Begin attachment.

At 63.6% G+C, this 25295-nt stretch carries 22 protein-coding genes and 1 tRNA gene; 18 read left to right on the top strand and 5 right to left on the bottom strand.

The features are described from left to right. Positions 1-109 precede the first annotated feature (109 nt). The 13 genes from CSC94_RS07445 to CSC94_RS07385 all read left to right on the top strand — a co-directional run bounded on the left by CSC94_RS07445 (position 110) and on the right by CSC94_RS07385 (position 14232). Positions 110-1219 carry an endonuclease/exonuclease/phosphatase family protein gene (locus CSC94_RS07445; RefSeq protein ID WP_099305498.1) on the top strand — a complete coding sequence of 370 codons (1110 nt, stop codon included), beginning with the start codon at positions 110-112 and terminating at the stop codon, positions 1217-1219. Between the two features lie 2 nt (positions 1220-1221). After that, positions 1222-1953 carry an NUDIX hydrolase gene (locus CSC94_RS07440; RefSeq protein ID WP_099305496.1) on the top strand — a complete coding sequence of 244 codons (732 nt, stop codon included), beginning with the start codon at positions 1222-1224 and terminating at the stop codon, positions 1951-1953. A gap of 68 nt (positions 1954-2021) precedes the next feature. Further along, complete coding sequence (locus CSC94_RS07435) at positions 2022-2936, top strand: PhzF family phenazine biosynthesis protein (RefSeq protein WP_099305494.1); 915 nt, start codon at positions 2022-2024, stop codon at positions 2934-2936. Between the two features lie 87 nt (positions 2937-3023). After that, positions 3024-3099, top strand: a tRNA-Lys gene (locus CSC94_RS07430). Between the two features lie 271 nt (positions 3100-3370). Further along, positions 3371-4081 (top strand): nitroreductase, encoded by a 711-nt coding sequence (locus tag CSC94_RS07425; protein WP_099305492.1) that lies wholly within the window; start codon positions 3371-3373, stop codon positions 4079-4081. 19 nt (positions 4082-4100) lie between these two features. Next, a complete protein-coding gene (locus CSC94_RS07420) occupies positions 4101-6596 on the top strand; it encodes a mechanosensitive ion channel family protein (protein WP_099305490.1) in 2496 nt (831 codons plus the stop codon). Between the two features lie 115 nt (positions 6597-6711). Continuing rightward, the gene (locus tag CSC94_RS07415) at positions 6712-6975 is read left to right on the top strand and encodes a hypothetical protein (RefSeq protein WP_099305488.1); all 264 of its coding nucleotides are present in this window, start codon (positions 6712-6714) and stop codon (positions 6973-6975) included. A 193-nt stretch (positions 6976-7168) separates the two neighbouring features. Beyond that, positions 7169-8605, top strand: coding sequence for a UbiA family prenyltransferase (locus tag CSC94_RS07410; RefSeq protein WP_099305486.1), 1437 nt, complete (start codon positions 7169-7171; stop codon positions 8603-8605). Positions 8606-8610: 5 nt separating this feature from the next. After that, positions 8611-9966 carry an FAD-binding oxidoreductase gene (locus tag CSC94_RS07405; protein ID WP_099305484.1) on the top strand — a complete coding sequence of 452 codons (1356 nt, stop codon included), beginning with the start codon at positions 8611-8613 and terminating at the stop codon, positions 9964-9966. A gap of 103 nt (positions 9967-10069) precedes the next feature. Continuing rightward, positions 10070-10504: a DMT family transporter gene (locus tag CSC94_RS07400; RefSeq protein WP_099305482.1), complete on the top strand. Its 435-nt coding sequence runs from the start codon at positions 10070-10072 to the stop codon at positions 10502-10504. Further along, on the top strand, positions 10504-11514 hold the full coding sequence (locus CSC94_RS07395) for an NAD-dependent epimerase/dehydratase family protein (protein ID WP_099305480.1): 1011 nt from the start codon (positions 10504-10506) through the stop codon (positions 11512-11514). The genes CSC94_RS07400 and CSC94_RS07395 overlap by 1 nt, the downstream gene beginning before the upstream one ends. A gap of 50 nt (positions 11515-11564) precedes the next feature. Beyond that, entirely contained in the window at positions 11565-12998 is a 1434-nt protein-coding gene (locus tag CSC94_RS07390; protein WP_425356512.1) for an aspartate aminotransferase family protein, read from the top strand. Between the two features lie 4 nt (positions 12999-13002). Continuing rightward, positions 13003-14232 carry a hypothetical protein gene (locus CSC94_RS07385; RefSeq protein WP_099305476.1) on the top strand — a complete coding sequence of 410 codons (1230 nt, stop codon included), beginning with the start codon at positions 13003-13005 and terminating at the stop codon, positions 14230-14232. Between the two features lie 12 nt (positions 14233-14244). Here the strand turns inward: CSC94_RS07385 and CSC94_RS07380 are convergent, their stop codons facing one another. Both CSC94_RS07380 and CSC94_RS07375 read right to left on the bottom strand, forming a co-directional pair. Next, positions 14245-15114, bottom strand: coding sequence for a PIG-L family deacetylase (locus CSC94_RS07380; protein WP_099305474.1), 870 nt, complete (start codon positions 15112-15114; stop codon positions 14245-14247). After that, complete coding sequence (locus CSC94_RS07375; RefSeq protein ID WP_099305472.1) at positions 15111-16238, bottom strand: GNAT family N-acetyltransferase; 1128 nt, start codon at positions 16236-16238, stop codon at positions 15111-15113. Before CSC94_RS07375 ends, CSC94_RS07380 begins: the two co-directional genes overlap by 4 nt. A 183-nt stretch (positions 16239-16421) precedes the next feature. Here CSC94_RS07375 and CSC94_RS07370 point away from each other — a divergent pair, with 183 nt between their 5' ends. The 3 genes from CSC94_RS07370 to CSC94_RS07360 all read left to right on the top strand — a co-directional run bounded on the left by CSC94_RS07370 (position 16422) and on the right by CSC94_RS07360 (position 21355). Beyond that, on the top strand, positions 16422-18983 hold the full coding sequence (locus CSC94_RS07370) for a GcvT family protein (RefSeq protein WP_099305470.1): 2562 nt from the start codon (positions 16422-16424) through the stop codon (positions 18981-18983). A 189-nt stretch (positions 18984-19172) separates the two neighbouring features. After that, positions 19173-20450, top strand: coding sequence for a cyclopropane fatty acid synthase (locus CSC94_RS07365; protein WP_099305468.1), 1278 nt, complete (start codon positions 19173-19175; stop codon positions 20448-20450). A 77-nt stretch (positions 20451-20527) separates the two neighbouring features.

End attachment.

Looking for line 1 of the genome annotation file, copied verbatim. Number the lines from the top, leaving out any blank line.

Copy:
At 63.6% G+C, this 25295-nt stretch carries 22 protein-coding genes and 1 tRNA gene; 18 read left to right on the top strand and 5 right to left on the bottom strand.